A potent symbol of the efforts of women to obtain the vote, this medal was awarded to Myra Sadd Brown, a suffragette who was sentenced to two months hard labour for breaking a window in the British War Office.
Myra was part of the suffragette movement in Britain led by Emmeline Pankhurst, who in 1903 formed the more militant Women’s Social and Political Union. Between 1905 and 1914, about 1000 women were imprisoned for campaigning for political equality with men.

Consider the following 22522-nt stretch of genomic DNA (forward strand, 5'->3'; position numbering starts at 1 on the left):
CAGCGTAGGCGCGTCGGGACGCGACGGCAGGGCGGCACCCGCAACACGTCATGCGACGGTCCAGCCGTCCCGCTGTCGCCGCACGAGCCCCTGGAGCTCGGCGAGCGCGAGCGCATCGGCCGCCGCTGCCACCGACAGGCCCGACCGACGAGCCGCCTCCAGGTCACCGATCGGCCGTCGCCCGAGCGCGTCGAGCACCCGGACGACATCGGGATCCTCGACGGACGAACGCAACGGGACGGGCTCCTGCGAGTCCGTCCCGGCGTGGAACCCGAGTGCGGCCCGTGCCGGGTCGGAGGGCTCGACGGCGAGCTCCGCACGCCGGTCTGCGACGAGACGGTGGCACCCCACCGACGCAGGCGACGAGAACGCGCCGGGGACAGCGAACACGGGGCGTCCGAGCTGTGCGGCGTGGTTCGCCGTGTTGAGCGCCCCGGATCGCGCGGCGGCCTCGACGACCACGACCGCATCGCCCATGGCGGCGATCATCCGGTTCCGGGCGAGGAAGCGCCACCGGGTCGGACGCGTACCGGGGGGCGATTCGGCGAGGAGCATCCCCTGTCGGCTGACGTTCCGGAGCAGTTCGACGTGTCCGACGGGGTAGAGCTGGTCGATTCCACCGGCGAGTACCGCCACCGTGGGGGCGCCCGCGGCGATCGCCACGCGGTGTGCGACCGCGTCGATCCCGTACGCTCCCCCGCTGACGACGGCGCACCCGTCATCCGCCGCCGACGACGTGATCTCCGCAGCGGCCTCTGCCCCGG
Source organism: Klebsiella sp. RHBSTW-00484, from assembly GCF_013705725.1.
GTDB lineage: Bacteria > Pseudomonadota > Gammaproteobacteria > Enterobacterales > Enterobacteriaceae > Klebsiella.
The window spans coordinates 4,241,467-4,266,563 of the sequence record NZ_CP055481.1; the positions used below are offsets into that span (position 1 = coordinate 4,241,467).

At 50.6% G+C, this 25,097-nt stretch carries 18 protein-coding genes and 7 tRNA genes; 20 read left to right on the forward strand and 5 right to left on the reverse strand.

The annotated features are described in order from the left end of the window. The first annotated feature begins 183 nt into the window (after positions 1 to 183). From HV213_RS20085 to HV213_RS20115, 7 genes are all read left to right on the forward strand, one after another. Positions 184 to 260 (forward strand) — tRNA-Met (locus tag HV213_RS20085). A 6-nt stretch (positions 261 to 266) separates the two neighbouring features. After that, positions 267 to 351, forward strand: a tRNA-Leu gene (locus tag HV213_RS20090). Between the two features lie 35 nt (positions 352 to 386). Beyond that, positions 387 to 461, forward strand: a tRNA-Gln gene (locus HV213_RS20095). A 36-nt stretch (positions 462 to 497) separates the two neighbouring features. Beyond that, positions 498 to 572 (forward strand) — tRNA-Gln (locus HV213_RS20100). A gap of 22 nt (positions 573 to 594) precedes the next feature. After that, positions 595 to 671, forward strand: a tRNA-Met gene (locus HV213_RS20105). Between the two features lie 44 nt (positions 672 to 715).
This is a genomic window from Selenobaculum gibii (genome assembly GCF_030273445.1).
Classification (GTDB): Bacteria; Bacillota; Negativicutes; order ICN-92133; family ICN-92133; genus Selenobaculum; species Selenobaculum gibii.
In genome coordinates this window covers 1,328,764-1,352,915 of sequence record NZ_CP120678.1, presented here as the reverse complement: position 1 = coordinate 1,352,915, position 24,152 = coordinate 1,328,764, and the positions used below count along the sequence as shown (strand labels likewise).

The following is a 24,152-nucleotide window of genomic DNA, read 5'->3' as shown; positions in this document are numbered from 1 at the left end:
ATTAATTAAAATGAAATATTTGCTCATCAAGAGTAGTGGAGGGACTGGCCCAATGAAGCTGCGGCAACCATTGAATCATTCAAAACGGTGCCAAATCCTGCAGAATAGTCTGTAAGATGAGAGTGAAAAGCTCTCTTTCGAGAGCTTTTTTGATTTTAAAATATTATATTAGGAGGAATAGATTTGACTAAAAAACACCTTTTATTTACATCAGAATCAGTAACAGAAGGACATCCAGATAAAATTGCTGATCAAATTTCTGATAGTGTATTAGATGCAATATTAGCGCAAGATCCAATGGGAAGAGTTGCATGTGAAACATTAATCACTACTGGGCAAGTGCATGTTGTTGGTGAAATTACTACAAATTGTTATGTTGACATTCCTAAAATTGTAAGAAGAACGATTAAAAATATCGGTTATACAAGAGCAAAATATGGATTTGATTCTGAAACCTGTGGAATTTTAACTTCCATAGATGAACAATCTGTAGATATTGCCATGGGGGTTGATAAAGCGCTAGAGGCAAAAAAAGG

In prison, Myra was part of a group of suffragettes who went on hunger strike and ended up being restrained and force-fed through tubes inserted down their throats.
Women in Britain won the right to vote in 1918, sixteen years after non-Indigenous Australian women.
Presented as part of Women's History Month, this is a rare opportunity to see the medal awarded to Myra Sadd Brown on display.